Folks, go back and look at your communication practices and ensure that you are giving your customers or prospects a choice as a default in how or what they want to be communicated about. Trust me, you will find the experience a liberating one, and one in which instead of gaining an upset prospect or customer, you will gain a happy one.
Meet Your Favorite ClickZ Contributors
Many of ClickZ's leading expert contributors will be at ClickZ Live, the new online and digital marketing event kicking off in New York (March 31-April 3). Hear from the likes of: Jeremy Hull, Lisa Raehsler, Andrew Goodman, Bryan Eisenberg, Mathew Sweezey, Aaron Kahlow, Stephanie Miller, Simms Jenkins, Jeanne S. Jennings, Dave Hendricks and more!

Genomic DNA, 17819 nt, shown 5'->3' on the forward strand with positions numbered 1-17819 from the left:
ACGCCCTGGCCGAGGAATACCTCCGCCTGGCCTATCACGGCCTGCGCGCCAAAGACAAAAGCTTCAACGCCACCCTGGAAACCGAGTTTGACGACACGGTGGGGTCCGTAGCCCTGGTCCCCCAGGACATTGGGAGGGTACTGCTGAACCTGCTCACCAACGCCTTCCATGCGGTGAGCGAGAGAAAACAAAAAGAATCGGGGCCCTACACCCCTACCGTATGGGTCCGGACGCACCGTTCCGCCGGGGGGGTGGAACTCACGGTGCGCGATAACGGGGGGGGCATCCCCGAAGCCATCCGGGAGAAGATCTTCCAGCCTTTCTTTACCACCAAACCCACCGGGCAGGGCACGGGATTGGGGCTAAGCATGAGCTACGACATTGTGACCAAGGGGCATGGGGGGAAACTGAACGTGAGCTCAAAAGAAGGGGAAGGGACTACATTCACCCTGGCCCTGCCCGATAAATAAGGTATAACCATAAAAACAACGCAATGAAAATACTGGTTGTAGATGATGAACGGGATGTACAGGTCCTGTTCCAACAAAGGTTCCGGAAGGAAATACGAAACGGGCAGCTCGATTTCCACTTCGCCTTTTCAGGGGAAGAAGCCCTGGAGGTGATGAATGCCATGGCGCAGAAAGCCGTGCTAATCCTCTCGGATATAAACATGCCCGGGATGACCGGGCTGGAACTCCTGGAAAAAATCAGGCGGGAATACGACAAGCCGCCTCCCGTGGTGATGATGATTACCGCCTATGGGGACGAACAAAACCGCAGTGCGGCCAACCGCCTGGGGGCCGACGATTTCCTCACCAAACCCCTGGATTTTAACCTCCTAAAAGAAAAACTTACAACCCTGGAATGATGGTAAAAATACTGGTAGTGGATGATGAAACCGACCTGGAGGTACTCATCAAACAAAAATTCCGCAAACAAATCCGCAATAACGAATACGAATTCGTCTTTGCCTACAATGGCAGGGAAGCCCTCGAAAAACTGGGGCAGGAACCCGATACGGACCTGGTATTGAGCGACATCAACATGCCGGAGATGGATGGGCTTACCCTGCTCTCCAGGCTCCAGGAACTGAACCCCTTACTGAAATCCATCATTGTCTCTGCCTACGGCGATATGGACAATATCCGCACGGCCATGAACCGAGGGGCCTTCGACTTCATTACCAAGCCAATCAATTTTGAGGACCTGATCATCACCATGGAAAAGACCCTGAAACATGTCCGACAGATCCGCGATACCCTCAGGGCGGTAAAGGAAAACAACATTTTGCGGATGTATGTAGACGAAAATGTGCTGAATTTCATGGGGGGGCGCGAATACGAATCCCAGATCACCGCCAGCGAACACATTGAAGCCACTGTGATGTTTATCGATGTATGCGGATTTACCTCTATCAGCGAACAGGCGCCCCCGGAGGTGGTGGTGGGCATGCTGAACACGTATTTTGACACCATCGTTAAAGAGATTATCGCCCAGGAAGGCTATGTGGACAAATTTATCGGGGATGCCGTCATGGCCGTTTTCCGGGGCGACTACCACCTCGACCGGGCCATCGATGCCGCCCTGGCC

Dennis Dayman has more than 17 years of experience combating spam, security issues, and improving e-mail delivery through industry policy, ISP relations, and technical solutions. As Eloqua's chief privacy and security officer, Dayman leverages his experience and industry connections to help Eloqua's customers maximize their delivery rates and compliance. Previously, Dayman worked for StrongMail Systems as director of deliverability, privacy, and standards, served in the Internet Security and Legal compliance division for Verizon Online, as a senior consultant at Mail Abuse Prevention Systems (MAPS), and started his career as director of policy and legal external affairs for Southwestern Bell Global, now AT&T. As a longstanding member of several boards within the messaging industry, including serving on the Board of Directors and the Sender SIG for the Messaging Anti-Abuse Working Group (MAAWG), Secretary/Treasurer for Coalition Against Unsolicited Commercial Email (CAUCE), Certified Information Privacy Professional (CIPP) Advisory Board, Dayman is actively involved in creating current Internet and telephony regulations, privacy policies, and anti-spam legislation laws for state and federal governments.
March 19, 2014